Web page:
Criminal Injustice in Bail Bond Exploitation and Jury Selection and Verdict System

Citizen Wealth Financial Justice
A sign for Blair’s Bail Bonds in New Orleans. Some states give bail bond agents broad latitude to arrest their clients for any reason. Credit William Widmer for The New York Times

New Orleans    No April Fool’s, I’m proud to live in New Orleans.  It takes character and resilience to weather the storm.  The city is welcoming and distinct, diverse and textured.  Traveling around the world it brings smiles to faces and always “I wanna comes.”  It’s also a place of shame that triggers anger, and today the feeling is inescapable when I can’t ignore the publicity involving the gross injustice involved in our predatory bail bond system or the Jim Crow stone cold racism that has infected our jury and conviction system with injustice.  How many people woke up on an Easter morning with a frown on their faces as they looked at the front pages of both The New York Times and the New Orleans Advocate?  I can only hope it will be everyone who lives in New Orleans or Louisiana or cares about either or both of these places.

The Times’ story begins with the hard luck tale of Ronald Egana being rousted by a bail bondsman as he shows up for a court date so that he can be shaken down for money from his family.  We slide downhill from there, but the phrase that pretty much says it all is when the authors state baldly that “bond agents have become the payday lenders of the criminal justice world, offering quick relief to desperate customers at high prices.” Though it might be a little harsh to pass a general comment, one cannot turn a blind eye to the truth of the statement.
Resources on how bail bonds work can be looked up for more insight and awareness about what transpires in the legal world. Apex Bail Bonds in Danville can also add some context to your learning about bail bonds.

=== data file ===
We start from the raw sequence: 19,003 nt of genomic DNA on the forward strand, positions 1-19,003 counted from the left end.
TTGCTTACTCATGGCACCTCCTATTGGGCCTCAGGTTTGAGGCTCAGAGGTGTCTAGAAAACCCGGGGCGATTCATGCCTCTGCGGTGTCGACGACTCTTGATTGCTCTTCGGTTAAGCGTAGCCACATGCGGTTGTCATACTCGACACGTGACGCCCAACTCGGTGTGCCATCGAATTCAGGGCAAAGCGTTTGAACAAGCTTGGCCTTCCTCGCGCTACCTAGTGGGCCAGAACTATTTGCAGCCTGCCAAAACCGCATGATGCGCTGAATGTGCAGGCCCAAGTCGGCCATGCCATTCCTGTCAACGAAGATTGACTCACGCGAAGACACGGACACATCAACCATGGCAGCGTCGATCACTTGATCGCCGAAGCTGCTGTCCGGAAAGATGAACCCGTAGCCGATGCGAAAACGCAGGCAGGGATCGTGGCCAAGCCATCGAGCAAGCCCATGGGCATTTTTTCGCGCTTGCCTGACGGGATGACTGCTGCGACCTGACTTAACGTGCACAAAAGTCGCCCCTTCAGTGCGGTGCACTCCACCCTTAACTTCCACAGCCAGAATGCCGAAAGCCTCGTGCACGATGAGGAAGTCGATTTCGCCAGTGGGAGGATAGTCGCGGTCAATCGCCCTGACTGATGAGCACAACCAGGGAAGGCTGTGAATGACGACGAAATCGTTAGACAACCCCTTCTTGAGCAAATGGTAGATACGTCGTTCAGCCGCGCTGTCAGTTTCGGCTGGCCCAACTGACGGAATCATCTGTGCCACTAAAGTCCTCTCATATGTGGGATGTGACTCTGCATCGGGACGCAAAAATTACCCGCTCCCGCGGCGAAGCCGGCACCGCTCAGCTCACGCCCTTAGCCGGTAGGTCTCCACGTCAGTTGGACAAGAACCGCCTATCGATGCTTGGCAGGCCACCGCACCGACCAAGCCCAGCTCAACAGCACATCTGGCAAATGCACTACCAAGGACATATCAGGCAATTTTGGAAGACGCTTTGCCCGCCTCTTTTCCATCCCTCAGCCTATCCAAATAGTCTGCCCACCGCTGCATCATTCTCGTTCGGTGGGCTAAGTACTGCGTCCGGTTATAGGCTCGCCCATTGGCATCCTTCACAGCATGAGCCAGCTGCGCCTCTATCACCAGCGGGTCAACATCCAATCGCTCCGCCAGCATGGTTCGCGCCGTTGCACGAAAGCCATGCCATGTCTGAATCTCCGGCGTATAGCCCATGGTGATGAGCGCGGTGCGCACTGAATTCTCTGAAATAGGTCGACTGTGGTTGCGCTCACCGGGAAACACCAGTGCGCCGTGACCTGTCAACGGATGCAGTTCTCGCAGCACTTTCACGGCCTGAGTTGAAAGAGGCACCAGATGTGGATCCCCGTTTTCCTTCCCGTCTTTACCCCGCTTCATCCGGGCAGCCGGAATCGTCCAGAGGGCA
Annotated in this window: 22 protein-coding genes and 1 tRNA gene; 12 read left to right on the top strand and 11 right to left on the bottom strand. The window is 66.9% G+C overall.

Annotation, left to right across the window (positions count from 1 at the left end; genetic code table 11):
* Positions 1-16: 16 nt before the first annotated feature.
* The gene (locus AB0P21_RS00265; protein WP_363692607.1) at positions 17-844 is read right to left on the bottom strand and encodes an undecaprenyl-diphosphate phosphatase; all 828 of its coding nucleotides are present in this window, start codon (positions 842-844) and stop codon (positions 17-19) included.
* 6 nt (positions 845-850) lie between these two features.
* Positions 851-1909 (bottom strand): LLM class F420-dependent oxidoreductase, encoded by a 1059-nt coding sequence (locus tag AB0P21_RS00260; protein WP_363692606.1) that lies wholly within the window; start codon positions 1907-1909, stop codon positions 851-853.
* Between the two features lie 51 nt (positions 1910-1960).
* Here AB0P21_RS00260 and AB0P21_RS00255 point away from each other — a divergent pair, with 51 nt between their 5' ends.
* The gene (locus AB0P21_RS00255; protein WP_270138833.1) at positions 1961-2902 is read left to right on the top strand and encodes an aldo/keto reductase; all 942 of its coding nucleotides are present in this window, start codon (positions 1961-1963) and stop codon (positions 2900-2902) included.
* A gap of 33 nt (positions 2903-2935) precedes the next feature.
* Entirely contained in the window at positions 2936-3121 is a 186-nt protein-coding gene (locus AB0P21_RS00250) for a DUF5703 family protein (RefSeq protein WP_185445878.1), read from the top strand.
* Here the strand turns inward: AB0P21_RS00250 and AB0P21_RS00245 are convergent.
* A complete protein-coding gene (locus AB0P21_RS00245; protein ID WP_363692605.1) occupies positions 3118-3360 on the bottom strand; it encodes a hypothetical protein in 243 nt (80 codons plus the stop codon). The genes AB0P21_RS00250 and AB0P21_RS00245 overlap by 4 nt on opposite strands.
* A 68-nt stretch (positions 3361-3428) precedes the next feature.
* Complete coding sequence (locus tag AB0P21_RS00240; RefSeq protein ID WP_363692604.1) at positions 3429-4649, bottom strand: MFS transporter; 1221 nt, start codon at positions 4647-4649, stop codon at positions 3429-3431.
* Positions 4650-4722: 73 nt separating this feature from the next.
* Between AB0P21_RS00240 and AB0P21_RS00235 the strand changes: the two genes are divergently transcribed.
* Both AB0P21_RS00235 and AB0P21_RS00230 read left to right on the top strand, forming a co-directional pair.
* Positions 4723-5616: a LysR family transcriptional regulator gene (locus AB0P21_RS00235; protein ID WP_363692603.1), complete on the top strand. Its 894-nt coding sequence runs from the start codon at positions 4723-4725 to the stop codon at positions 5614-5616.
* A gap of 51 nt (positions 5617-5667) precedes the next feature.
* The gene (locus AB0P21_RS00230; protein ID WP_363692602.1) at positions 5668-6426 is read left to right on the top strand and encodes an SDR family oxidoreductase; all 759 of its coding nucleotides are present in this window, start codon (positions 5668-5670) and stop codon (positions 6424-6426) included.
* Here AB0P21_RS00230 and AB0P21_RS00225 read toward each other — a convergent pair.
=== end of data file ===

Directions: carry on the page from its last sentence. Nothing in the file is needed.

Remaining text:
The case is hard to ignore.  It’s widespread, though New Orleans sticks out as “worst in class.”  As the Times points out:

The use of financial conditions for bail has not always been as widespread as it is currently.  In 1990, only 24% of those released from jail before trial were required to pay.  The number had soared to almost 50% by 2009.  In some areas it is higher.  In New Orleans in 2015 the Vera Institute found that 63% of misdemeanor defendants and 87% of felony defendants had to pay to be released before trial.

As the story argues further,

Reports are finding that bail bonds are keeping the poorest, rather than the most dangerous defendants in jail.  Bail operators are falling in a regulatory gap between criminal courts and insurance departments, which are supposed to regulate them but seldom impose sanctions.  It is also unclear whether consumer protection laws apply despite the predatory nature of some of the penalties and fees.

Will it change?  It can, but it won’t be easy.  Bail bonds companies are big and consistent contributors to political campaigns at every level of the system.  There is a picture in the Times of Blair’s Bail Bonds on the front page and several examples in the article that point a finger that is hard to avoid.  The owner Blair Boutte is an operator.  He is a political consultant who is very well connected to New Orleans Congressman Cedric Richmond.  He’s got juice that will be hard to ignore. (Further reading: an interesting article about Connecticut mafia)

Predatory bail practices though may be easier to rein in than repealing the Jim Crow law that makes Louisiana the only state in the country that allows a non-unanimous jury to convict in a criminal case.  Oregon hangs out there as the only other state allowing a non-unanimous jury on other offenses.  Not surprisingly roughly 40% of the people who are convicted in Louisiana jury trials are convicted by non-unanimous 12-member juries.  Way more of these convictions occur for black defendants than for whites.  Without embarrassment, prosecutors strike black jurors at almost three times the rate as they do white jurors.  The legislative history of the law, as The Advocate detailed, make it clear that this injustice came from a deliberate effort in post-Civil War Louisiana to re-institute white supremacy and control the African-American population.  That was the plan then, and that’s the plan now.

Living in and loving New Orleans and Louisiana can’t be something to cause people to live in shame, and the criminal justice system there and everywhere in America has to at least guarantee justice no matter the outcome.